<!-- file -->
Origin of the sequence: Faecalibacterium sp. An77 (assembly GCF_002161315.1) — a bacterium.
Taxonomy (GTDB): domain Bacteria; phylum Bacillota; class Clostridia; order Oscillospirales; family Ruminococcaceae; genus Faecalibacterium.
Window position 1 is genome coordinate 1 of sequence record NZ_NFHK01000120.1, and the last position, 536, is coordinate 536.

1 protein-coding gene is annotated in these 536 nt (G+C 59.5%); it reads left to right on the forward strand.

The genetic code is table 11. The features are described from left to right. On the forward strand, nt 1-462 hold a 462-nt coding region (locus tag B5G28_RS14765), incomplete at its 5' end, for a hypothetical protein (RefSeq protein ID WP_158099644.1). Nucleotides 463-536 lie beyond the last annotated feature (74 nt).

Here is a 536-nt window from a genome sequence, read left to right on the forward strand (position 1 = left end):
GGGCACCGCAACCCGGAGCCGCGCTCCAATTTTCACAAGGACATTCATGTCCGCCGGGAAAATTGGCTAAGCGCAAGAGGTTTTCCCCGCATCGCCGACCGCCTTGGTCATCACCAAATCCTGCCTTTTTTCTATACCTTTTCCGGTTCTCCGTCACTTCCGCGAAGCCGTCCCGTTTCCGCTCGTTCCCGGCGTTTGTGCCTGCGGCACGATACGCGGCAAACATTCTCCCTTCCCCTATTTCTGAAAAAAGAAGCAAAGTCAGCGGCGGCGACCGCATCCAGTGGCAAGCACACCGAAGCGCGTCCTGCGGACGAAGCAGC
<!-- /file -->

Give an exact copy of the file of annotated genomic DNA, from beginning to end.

Origin of the sequence: Faecalibacterium sp. An77 (assembly GCF_002161315.1) — a bacterium.
Taxonomy (GTDB): domain Bacteria; phylum Bacillota; class Clostridia; order Oscillospirales; family Ruminococcaceae; genus Faecalibacterium.
Window position 1 is genome coordinate 1 of sequence record NZ_NFHK01000120.1, and the last position, 536, is coordinate 536.

1 protein-coding gene is annotated in these 536 nt (G+C 59.5%); it reads left to right on the forward strand.

The genetic code is table 11. The features are described from left to right. On the forward strand, nt 1-462 hold a 462-nt coding region (locus tag B5G28_RS14765), incomplete at its 5' end, for a hypothetical protein (RefSeq protein ID WP_158099644.1). Nucleotides 463-536 lie beyond the last annotated feature (74 nt).

Here is a 536-nt window from a genome sequence, read left to right on the forward strand (position 1 = left end):
GGGCACCGCAACCCGGAGCCGCGCTCCAATTTTCACAAGGACATTCATGTCCGCCGGGAAAATTGGCTAAGCGCAAGAGGTTTTCCCCGCATCGCCGACCGCCTTGGTCATCACCAAATCCTGCCTTTTTTCTATACCTTTTCCGGTTCTCCGTCACTTCCGCGAAGCCGTCCCGTTTCCGCTCGTTCCCGGCGTTTGTGCCTGCGGCACGATACGCGGCAAACATTCTCCCTTCCCCTATTTCTGAAAAAAGAAGCAAAGTCAGCGGCGGCGACCGCATCCAGTGGCAAGCACACCGAAGCGCGTCCTGCGGACGAAGCAGC